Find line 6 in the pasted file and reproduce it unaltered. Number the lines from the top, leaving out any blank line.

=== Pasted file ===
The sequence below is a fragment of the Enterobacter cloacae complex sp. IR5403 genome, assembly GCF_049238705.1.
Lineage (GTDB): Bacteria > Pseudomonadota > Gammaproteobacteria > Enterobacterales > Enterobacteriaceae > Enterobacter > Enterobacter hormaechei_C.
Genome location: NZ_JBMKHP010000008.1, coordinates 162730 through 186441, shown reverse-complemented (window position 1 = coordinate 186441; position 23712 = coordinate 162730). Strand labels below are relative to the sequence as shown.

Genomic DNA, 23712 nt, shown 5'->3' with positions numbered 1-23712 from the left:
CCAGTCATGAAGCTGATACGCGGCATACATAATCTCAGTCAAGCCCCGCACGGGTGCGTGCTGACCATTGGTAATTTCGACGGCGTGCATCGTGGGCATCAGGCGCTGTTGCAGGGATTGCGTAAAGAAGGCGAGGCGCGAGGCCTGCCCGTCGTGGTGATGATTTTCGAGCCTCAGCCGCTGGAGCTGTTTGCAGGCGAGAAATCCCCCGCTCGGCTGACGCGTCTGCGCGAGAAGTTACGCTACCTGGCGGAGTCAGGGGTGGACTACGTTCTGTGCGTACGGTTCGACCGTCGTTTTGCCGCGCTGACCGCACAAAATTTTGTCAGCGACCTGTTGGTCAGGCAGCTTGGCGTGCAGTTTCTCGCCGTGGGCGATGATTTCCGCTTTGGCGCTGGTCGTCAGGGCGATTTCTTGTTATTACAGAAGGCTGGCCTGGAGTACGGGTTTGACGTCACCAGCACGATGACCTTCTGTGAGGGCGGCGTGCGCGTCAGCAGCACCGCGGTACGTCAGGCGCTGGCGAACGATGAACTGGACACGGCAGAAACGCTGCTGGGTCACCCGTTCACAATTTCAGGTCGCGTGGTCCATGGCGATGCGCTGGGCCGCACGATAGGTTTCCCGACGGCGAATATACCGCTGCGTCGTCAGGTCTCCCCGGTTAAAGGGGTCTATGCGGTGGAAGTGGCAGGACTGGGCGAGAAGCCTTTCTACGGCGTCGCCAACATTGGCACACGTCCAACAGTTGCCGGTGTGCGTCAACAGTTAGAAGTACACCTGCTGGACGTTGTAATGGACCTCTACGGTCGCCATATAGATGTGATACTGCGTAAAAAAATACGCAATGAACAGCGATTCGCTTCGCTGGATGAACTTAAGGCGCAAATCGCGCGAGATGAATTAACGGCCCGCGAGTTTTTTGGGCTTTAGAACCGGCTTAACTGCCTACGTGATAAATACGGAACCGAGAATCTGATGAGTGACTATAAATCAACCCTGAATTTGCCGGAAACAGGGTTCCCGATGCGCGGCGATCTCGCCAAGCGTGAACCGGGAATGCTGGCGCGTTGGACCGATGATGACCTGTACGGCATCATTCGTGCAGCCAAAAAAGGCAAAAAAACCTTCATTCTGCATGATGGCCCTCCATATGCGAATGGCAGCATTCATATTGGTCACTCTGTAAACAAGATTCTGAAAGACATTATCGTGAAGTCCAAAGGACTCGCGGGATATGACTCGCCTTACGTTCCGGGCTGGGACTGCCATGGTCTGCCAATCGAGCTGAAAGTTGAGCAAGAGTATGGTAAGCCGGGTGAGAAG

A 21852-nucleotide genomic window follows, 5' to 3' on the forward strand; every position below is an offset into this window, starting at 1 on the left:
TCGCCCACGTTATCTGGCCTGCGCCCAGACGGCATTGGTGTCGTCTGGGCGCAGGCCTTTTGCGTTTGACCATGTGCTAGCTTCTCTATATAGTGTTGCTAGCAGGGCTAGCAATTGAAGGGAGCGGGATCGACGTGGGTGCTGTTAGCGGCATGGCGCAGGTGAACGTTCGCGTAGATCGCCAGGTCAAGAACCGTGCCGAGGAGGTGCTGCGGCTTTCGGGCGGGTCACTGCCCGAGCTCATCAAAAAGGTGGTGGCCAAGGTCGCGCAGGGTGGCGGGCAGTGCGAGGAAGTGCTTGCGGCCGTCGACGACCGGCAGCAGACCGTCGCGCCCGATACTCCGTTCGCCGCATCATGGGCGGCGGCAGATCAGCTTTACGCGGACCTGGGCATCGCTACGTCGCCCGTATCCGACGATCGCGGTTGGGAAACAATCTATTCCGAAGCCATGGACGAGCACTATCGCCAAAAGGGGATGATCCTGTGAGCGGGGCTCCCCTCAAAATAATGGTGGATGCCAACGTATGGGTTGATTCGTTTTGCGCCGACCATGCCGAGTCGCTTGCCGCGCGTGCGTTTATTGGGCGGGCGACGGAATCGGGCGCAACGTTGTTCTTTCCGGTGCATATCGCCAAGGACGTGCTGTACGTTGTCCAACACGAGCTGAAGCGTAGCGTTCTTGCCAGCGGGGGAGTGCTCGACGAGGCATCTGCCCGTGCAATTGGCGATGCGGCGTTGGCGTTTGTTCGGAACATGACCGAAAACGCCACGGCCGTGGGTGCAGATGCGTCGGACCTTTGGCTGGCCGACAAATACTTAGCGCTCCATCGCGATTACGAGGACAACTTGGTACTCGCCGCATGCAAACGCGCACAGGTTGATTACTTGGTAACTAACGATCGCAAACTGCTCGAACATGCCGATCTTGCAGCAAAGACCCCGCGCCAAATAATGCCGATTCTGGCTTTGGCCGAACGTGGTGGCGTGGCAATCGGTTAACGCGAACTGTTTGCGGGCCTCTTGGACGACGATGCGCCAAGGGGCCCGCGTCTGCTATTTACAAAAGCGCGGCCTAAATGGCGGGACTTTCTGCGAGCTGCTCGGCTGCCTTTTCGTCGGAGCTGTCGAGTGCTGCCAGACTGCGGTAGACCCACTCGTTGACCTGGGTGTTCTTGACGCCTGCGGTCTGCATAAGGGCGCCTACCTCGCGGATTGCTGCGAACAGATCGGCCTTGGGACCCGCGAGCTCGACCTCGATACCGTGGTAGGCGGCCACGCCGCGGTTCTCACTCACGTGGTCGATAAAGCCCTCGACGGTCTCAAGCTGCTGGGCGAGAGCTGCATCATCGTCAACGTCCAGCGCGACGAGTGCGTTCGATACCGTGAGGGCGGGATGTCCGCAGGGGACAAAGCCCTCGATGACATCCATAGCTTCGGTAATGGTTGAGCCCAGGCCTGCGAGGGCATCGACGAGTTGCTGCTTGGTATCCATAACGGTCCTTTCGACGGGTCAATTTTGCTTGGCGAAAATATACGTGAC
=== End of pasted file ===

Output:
A 21852-nucleotide genomic window follows, 5' to 3' on the forward strand; every position below is an offset into this window, starting at 1 on the left: